Three studies in a year point to negative health effects.

A new psychological study suggests a rethink of workplace behaviours around email use is needed, resetting expectations to reduce stress levels.

The research by Britain’s Future Work Centre surveyed 2000 workers on how they use email, uncovering several bad habits that could – at least culturally – be challenging to fix.

For individuals, the study recommends (among other things) switching off push email notifications to your smartphone, only launching your desktop email when you want to use it, and to stop checking early morning or late at night

For organisations, it proposes careful consideration of email policies and enforcement, particularly by executives and other role models.

“Are your senior leaders role-modelling good email behaviour? Are they sending late night and weekend emails? Are they using inappropriately harsh language or using email as their only communication tool? Are they simply spending too long dealing with their email in the first place?” the Future Work Centre study notes.

“It will be more difficult to instil good email practices if employees don’t have positive senior role models. Start at the top and lead by example.”

This study is but the latest in a growing body of psychology around email.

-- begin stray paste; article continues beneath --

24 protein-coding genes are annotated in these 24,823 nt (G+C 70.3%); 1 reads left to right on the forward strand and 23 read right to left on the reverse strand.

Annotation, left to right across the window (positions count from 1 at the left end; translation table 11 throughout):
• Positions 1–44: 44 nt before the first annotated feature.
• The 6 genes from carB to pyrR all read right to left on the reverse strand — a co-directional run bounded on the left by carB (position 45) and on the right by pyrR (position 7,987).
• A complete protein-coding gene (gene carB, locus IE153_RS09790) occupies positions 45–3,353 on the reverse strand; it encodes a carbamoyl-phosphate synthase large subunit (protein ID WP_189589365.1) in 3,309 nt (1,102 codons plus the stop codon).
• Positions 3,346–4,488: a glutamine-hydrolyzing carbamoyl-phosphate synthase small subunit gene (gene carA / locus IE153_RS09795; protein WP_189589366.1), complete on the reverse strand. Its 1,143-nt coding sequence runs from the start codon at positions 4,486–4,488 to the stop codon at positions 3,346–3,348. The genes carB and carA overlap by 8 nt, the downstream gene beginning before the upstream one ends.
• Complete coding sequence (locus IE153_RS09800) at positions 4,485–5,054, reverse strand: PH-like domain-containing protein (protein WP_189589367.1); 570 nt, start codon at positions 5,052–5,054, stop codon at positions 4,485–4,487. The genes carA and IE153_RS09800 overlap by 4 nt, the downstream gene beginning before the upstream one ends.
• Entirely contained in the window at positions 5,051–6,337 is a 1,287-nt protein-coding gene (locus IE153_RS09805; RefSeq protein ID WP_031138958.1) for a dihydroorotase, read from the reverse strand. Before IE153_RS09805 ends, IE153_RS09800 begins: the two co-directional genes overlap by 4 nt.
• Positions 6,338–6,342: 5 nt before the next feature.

Much previous work has centred on the concept of email overload – that is, the potential that the sheer volume of email can overwhelm its recipient.

An interesting – though not fully-researched – aspect of the Future Work Centre study is that it found only a “weak relationship” between email volume and perceived stress. It was still a factor, but “not number one”.

Other recent studies support the Future Work Centre findings of the negative effect of frequent email checks.

For example, a study by University of British Columbia researchers last year found checking email only three times a day almost qualified as a relaxation technique.

“The reduction in stress was about as large as the benefit people get from learning relaxation techniques (e.g., taking deep breaths, visualising peaceful imagery),” the researchers said in a NY Times article.

“In other words, cutting back on email might reduce stress as much as picturing yourself swimming in the warm waters of a tropical island several times a day.”

There is potential for even more upside as many participants found it too difficult to keep to three checks a day – typically going in for around twice that number, while still achieving de-stressing benefits.

Other research – such as this University of Hamburg research also from 2015 – points to the damage that having push email in your pocket can cause.

That study found higher stress levels among people expected to be on-call after hours – which accounts for many people in IT – compared to those who have permission to switch off.

Ultimately, it will come down to the appetite of employers and employees to alter their behaviours and the culture they create.

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